In northern Sweden, climate change reshapes Arctic landscapes
27 October 2021 | 8:30 am
On the south peak of the dramatic Kebnekaise massif in Sweden's far north, year after year Ninis Rosqvist is seeing the impact of a warming climate before her very eyes. And at the nearby Stordalen mire another major change to the Arctic landscape is underway, as vital permafrost thaws. The changes here may well be irreversible, but experts hope they could serve as a warning to other regions facing climate change.
The NATO chief told a German newspaper that Russia and China have big plans for the polar region that could further spike geopolitical tensions. Washington is set to appoint its first Arctic ambassador.
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The Russian threats don't worry the residents of Feldheim. Heat and electricity here come from wind and biogas plants — inexpensive and climate-neutral. DW visits a village with endless energy, and no worries.
General elections were held in Sweden on 11 September 2022 to elect the 349 members of the Riksdag. They in turn will elect the Prime Minister of Sweden. Under the constitution, regional and municipal elections were also held on the same day.
The far-right Sweden Democrats have risen to become the second-largest party in parliament after Sunday's election. French-speaking sympathisers with the party shared a video on Twitter that claims to show Islamists protesting against the anti-immigration coalition. But all is not as it seems. We tell you more in this edition of Truth or Fake.
After devastating floods affected 33 million Pakistanis in August, a new study confirms that global heating had a probable impact. But overall climate vulnerability was a major contributing factor.
Earlier this month, Sweden experienced a political earthquake when the Sweden Democrats (SD), a party with neo-Nazi roots, became the country's second-largest party in parliament. For the first time, the far right was running not as an outsider, but as part of the traditional right-wing coalition.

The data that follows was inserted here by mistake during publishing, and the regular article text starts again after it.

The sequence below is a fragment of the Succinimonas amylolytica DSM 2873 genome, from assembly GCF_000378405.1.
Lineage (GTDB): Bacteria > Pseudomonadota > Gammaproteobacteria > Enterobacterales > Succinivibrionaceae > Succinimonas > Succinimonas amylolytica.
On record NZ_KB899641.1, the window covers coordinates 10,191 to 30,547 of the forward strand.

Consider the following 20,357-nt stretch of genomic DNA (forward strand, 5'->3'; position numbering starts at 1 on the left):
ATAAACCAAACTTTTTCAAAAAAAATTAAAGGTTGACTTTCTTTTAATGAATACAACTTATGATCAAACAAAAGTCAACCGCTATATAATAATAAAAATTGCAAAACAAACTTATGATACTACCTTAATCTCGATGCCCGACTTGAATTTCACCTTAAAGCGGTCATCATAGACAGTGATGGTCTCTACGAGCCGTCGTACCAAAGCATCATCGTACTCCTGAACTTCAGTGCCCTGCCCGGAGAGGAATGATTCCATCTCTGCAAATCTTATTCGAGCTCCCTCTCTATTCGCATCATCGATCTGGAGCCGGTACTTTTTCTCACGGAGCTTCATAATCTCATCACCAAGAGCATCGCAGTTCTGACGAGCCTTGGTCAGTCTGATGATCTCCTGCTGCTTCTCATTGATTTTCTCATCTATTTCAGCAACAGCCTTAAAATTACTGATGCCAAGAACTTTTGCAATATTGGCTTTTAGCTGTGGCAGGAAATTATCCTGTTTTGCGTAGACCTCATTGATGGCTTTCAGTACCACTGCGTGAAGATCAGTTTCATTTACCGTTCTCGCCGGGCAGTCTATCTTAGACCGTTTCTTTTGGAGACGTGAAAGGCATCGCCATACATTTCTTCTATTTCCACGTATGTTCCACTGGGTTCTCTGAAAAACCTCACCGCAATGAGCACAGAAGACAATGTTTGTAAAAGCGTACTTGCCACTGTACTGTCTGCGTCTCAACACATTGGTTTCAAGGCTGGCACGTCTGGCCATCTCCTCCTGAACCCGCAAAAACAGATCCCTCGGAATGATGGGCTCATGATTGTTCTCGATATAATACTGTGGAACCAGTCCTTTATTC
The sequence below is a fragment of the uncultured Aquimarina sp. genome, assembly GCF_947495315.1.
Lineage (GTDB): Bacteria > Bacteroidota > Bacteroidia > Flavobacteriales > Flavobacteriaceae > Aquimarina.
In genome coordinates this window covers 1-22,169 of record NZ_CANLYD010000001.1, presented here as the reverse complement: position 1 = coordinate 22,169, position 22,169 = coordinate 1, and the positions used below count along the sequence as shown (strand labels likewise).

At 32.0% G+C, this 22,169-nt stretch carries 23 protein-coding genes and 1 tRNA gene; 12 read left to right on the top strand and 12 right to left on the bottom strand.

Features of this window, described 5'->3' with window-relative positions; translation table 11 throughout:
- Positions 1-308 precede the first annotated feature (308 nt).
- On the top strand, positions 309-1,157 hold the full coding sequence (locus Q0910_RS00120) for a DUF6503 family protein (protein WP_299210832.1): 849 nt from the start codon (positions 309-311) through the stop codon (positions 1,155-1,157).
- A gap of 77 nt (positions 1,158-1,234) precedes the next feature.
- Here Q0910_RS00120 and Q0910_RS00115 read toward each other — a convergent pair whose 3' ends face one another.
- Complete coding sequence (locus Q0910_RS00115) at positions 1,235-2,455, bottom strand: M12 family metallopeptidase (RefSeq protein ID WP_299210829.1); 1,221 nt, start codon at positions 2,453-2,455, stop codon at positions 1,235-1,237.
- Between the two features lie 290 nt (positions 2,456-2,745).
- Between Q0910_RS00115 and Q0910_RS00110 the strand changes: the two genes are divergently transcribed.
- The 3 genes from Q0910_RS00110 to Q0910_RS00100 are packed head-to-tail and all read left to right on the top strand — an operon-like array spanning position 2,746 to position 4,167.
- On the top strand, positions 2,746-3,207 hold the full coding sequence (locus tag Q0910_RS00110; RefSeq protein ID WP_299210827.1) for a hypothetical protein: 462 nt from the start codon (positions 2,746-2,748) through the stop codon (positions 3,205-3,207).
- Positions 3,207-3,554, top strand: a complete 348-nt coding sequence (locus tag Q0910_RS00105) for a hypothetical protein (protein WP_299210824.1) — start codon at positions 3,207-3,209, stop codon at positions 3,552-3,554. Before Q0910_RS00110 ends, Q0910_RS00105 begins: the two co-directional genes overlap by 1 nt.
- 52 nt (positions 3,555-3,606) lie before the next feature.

Sweden's Riksbank has kicked off what's expected to be a series of interest rate hikes around the world, as central banks struggle to curb inflation. The 100 basis point hike is Sweden's biggest in three decades, in response to a cost-of-living crisis that's affecting households and businesses.
William Ruto, Kenya's new president, granted an interview to FRANCE 24's Marc Perelman on the sidelines of the UN General Assembly in New York. Ruto warned that the worst drought in 40 years risks causing starvation in the Horn of Africa, adding that "3.1 million people are facing severe drought" in Kenya alone.
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Akinwumi A. Adesina, president of the African Development Bank, speaks to DW's Christine Mhundwa about the urgency of tackling climate change, the cost of inaction and what the AfDB is doing to help African countries adapt.
The COP27 climate summit currently underway in Egypt is a good opportunity to examine conspiracy theories about the subject circulating online. One such example is about HAARP, a US research programme allegedly capable of controlling the weather. This false claim has been circulating online for years. We tell you more in this edition of Truth or Fake.
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